Steven Fassnacht

Steven Fassnacht and student on ski slope
Steven Fassnacht measuring snow
Steven Fassnacht directing at rivers edge
Steven Fassnacht's student sampling on glacier.
Steven Fassnacht

Steven Fassnacht - Students

Doug Bailey

Doug Bailey is a non-traditional (old) student studying variable snow distribution and depth as they relate to wildlife. Current research efforts center on the Southern Rocky Mountains, Bighorn Sheep (southern Colorado) and Wolverine (central Idaho) habitats. He is current a PhD student in the Watershed Science program.


Caroline Duncan

Caroline “Rosie” Duncan grew up mostly on the east coast, and decided to head west after getting her undergrad degree in Geosciences. After a series of outdoor education jobs, she is relishing diving into snow hydrology research as a MS student in the Watershed Science program.

Lindsey Marlow

Lindsey Marlow is a Master’s Student in Watershed Science at Colorado State University (CSU) where she is advised by Dr. Steven Fassnacht also with CSU. Her research involves examining how streamflow shifts from snowmelt dominated to evapotranspiration dominated in relation to watershed area, discharge volume, and other geospatial variables within the Southern Rocky Mountain Range. She is a recent recipient of the Hill Memorial Fellowship for the 2017-18 academic year. She is a veteran and reservist of the US Coast Guard, where she holds a rating of Marine Science Technician whose responsibility is regulatory enforcement of environmental, safety, and security laws. She also holds a position as an Environmental Technician for the City of Loveland a where she is responsible for the groundwater and storm water quality monitoring and sampling.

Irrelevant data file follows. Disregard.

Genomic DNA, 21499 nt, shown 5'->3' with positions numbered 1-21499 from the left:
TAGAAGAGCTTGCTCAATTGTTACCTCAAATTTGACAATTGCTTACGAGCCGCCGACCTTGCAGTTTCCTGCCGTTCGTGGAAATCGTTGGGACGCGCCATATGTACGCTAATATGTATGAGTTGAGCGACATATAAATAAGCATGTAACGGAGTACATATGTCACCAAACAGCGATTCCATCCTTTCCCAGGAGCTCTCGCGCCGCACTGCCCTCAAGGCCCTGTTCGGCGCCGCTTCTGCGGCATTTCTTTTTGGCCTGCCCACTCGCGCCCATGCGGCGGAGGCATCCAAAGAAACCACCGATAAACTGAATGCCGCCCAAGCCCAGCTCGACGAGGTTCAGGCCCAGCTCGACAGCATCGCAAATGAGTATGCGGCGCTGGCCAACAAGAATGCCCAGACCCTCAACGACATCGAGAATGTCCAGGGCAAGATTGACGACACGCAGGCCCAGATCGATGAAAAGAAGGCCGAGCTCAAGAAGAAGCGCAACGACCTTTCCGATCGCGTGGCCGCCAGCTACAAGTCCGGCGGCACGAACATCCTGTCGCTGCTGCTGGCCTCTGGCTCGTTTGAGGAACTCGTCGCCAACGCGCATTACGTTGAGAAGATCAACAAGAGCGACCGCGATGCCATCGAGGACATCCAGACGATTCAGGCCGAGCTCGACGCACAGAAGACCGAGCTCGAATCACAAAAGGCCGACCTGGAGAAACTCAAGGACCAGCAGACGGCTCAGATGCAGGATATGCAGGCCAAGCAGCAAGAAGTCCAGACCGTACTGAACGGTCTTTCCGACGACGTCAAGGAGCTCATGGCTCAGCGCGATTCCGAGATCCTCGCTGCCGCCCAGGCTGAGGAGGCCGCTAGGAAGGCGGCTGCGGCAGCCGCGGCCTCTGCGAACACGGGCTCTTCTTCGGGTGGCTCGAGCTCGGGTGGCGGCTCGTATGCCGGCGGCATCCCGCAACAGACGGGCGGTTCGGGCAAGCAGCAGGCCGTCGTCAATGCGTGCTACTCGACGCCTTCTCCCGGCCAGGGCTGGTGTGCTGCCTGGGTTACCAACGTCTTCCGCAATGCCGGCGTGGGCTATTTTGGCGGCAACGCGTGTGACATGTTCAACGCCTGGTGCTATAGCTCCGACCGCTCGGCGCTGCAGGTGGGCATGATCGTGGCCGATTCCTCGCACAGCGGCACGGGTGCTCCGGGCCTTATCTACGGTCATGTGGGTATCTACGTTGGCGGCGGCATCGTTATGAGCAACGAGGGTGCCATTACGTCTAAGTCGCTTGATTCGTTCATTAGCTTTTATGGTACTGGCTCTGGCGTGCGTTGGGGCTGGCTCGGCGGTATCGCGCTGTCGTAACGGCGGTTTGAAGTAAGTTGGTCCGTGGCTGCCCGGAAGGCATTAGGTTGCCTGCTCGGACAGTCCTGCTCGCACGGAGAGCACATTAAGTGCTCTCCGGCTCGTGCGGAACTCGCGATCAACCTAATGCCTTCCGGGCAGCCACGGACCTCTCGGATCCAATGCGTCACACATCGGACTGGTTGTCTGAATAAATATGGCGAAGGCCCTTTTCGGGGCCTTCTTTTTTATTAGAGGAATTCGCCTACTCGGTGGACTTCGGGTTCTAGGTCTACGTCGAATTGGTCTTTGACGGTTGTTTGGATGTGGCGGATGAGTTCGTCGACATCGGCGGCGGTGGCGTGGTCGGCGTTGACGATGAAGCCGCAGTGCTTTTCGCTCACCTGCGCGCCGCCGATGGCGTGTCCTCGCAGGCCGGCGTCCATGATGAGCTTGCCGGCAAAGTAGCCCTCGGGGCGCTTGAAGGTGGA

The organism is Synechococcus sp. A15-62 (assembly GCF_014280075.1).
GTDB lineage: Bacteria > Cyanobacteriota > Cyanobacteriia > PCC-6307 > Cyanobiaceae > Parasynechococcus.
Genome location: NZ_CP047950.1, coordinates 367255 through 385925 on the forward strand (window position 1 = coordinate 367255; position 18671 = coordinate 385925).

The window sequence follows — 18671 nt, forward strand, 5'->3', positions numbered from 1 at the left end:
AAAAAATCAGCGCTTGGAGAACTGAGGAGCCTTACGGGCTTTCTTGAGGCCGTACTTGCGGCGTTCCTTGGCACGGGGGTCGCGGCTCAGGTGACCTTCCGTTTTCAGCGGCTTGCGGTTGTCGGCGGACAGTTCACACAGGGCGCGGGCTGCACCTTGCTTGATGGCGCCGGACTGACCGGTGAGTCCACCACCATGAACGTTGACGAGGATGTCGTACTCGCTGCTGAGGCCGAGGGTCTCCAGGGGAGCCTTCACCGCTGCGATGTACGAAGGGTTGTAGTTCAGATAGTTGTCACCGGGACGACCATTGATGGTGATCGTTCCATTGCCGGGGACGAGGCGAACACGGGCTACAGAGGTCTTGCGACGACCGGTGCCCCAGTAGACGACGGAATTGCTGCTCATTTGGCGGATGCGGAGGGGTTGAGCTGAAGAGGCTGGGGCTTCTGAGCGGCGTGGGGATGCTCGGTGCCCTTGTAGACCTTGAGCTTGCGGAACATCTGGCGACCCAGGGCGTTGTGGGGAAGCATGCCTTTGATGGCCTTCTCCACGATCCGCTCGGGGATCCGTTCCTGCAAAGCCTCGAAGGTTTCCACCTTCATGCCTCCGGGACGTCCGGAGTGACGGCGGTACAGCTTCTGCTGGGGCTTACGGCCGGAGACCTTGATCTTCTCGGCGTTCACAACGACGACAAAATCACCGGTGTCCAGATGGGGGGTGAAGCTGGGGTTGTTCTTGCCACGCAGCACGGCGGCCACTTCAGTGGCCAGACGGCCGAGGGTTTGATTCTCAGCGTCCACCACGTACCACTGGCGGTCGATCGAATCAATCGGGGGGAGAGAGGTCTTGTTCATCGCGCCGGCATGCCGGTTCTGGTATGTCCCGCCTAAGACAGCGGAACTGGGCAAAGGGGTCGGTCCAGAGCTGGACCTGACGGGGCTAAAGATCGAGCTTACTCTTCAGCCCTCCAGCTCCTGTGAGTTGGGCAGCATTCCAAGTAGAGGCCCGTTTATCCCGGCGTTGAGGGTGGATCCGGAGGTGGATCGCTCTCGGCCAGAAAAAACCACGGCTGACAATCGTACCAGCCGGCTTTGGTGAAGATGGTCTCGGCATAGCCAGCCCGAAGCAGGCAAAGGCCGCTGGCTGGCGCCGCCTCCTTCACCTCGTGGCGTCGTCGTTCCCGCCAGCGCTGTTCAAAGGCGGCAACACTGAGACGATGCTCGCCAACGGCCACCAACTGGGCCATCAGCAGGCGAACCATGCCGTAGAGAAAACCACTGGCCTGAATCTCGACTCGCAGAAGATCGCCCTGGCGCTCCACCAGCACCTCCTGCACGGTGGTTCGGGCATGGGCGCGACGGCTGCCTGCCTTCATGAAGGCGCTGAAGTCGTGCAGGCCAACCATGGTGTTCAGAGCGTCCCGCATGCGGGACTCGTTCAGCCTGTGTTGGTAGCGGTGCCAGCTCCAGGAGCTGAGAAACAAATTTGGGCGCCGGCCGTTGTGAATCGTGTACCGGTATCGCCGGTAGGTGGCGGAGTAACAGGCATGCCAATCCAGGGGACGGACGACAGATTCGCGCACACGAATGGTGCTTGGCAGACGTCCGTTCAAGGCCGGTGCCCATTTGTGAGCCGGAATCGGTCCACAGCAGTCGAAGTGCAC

Molly Tedesche

Molly Tedesche is a NASA Earth & Space Science Graduate Fellow working towards a PhD in Snow Hydrology at the University of Alaska Fairbanks (UAF). She is affiliated with both the Water and Environmental Research Center, as well as with the International Arctic Research Center at UAF. Her research entails using remote sensing techniques, satellite information, field collected data, and climate model data, to map historic changes and simulate future persistence of perennial snowfield extents in the Central Brooks Range mountains in Gates of the Arctic National Park and Preserve in Alaska. Molly is collaborating with faculty at UAF, the National Park Service in Alaska, and is co-advised by Dr. Fassnacht at Colorado State University. She has also worked extensively in science outreach in remote communities throughout rural Alaska and recently completed a Graduate Certificate in Science Teaching and Outreach from UAF.


Current Students:

Douglas C. Bailey – Snow Distribution and Wildlife Habitat
Douglas M. Hultstrand – Improving Water Balance Estimates
Anna K.D. Pfohl – Evaluating the Spatio-temporal Consistency of Operational Snow Data for Water Resources Forecasting
Jessica Sanow – The Dynamics of Snow Surface Roughness
Sara Simonson – Avalanches and Vegetation
Molly E. Tedesche (at UAF ) – Snow in the Gates of the Arctic National Park (with David Barnes )

Kevin S.J. Brown – Game Camera Detection of Snowpack Properties
Eric Clark – to be determined (with Michael Falkowski )
Caroline Duncan – Forecasting Snow Albedo
R. Allen Gilbert Jr. – Sampling Logistics
Lindsey Marlow – The Shift Between Snowmelt and Evaporation in Mountain Streams

For a full list of current and former students:


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